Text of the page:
The opinion of the court was delivered by: Pratter, J.
When lawyers place a higher value on being heard than on being understood, when they trample on civility, or when their supposed devotion to their clients leads to stridency*fn1 or worse, they undercut the belief in the law and in the legal profession. At a minimum, uncivil, abrasive, abusive, hostile or obstructive conduct by lawyers impedes the fundamental goal of resolving disputes rationally, peacefully, and efficiently. Because such conduct tends to delay, and can even deny, justice, a presiding judge may be called upon to determine whether one or more adversary has committed sanctionable conduct. Events in this case present the Court with that unwelcome task.
Kenneth Huggins, Sr., sued the Coatesville Area School District and various District officials and employees for their allegedly racially discriminatory and improperly retaliatory conduct toward him while he served as a custodian for the School District.*fn2 The litigation has progressed slowly through preliminary motions and into discovery.
At some point during the discovery phase of the litigation, counsel undeniably and intentionally crossed the line between appropriately aggressive advocacy and unrestrained, pointless offensive name-calling. In response, Defendants filed Motions for a Protective Order and for Sanctions against Mr. Huggins and his attorney because of Plaintiff's counsel's behavior. Following the oral argument on the Motions, during which the Court elicited the lawyers' descriptions and explanations of their own and each other's conduct, the Court ruled on the Motion for a Protective Order. The Court also provided both parties an opportunity to submit supplemental briefing on the sanctions motion.
The Court has again reviewed all of the submissions, as well as the transcript from the oral argument, hoping that with the passage of time the conduct of counsel would appear to be less offensive - - or at least closer to the lowest common acceptable denominator of professional conduct for a lawyer participating in litigation in federal court in the 21st century. However, time has not improved the picture.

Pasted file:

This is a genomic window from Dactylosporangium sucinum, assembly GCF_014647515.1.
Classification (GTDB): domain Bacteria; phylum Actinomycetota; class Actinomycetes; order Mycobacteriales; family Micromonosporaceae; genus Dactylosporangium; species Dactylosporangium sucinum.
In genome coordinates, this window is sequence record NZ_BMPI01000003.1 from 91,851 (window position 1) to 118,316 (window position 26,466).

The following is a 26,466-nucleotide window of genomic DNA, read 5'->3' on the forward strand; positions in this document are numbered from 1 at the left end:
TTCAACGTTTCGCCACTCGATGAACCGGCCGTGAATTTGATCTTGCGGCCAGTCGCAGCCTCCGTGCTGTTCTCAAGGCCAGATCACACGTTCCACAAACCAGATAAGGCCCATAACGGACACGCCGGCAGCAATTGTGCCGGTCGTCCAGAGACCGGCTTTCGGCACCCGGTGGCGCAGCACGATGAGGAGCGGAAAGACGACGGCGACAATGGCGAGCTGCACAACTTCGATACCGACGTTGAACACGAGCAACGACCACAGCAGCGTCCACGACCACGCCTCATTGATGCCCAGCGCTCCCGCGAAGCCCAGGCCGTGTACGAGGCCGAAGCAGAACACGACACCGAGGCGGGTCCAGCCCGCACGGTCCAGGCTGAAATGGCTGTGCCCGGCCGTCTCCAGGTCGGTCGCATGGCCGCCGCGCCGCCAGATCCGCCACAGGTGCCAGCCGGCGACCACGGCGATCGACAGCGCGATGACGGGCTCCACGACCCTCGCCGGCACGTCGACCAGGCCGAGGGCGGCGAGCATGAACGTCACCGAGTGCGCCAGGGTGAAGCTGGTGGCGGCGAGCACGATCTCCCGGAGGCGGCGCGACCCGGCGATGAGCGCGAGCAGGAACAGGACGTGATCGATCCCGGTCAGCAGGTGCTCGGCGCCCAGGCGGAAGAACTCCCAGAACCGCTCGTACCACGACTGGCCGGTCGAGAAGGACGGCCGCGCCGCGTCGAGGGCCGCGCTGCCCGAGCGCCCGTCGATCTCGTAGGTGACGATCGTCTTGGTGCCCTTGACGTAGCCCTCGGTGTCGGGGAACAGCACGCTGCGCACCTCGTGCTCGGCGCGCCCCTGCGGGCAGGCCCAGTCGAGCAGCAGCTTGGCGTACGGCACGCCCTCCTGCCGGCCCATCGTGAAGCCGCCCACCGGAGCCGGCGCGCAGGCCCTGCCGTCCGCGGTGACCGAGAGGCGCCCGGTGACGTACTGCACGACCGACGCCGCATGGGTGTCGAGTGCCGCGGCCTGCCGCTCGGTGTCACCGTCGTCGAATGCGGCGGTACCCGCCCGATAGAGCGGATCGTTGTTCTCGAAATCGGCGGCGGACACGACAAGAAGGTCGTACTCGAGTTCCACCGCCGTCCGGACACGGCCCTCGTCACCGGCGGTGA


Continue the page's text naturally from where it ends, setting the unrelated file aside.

Pursuant to the Court's inherent powers to control litigation pending before it, as well as the standards articulated by Rule 30(d)(2) of the Federal Rules of Civil Procedure and Rule 83.6.1 of the Local Rules of Civil Procedure for this District, the Court now grants in part and denies in part Defendants' Motion for Sanctions.
FACTUAL AND PROCEDURAL BACKGROUND
School District witnesses Dr. Walker and Mr. Quinones*fn3 arrived at the Coatesville Area School District's Benner Building for their June 5, 2009 depositions. Plaintiff's counsel, Mr. Hannah, had scheduled the depositions. Mr. Quinones was to be deposed at 9:00 a.m. and Dr. Walker at 11:00 a.m. Instead of proceeding according to the schedule, Mr. Hannah elected to depose Dr. Walker first.*fn4 Not long into the deposition,*fn5 the exchanges between the attorneys became, to say the least, heated, personal, rude, and pointless. Having reviewed the transcript of the aborted deposition, and having listened to the lawyers recount the events in the course of the oral argument, the Court concludes that both attorneys contributed to the escalation of tensions and the descent of their behavior at the deposition.*fn6 However, Mr. Hannah racheted the acrimony higher and the standards lower, using a few choice epithets for Mr. Ellison, by angrily referring to defense counsel at least four times as, among other things, a certain unattractive end-piece of anatomy.